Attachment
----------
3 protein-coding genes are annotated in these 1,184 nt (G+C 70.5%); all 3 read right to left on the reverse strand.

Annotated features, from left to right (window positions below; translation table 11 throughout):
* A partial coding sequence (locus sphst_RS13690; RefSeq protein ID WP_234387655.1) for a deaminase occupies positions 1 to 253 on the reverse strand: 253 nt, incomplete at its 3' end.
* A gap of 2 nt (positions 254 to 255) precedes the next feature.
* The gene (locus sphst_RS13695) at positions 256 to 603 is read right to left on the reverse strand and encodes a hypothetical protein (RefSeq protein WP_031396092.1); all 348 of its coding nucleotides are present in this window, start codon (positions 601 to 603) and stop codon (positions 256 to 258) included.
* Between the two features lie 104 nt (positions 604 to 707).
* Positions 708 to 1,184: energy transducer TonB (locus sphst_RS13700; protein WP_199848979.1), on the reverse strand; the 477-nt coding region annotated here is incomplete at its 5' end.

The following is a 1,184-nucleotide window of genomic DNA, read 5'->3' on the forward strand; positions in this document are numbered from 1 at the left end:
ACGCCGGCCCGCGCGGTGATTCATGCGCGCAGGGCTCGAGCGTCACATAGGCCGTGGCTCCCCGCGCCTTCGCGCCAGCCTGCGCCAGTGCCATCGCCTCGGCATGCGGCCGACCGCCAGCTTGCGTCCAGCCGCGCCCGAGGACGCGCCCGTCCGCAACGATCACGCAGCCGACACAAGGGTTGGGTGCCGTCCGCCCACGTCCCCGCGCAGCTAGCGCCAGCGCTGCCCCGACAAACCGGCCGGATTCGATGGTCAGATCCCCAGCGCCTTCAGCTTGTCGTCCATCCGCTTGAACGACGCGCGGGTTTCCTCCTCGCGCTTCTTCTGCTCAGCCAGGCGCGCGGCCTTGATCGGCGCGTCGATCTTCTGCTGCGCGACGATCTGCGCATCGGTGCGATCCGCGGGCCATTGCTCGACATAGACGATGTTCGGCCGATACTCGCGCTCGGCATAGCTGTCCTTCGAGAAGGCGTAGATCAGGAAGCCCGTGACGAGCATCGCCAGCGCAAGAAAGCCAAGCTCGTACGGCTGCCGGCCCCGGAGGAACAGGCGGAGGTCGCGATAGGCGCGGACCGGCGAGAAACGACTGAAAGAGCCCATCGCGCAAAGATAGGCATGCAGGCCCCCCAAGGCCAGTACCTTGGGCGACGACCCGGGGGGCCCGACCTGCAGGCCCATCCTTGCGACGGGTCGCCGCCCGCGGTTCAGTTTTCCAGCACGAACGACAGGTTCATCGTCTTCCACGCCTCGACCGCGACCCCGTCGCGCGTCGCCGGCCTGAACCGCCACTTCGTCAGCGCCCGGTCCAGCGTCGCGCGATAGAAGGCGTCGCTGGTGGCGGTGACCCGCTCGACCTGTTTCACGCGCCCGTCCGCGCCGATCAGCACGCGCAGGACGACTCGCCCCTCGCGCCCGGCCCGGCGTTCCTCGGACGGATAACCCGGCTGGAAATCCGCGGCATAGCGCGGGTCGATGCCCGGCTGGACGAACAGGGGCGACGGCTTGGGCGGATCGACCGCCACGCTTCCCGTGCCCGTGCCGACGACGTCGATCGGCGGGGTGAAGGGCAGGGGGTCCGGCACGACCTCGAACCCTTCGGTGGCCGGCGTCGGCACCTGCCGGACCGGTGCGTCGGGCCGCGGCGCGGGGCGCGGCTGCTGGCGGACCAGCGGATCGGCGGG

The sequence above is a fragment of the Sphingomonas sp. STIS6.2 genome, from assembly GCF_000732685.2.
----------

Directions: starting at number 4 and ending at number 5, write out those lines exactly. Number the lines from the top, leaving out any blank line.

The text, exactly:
* A gap of 2 nt (positions 254 to 255) precedes the next feature.
* The gene (locus sphst_RS13695) at positions 256 to 603 is read right to left on the reverse strand and encodes a hypothetical protein (RefSeq protein WP_031396092.1); all 348 of its coding nucleotides are present in this window, start codon (positions 601 to 603) and stop codon (positions 256 to 258) included.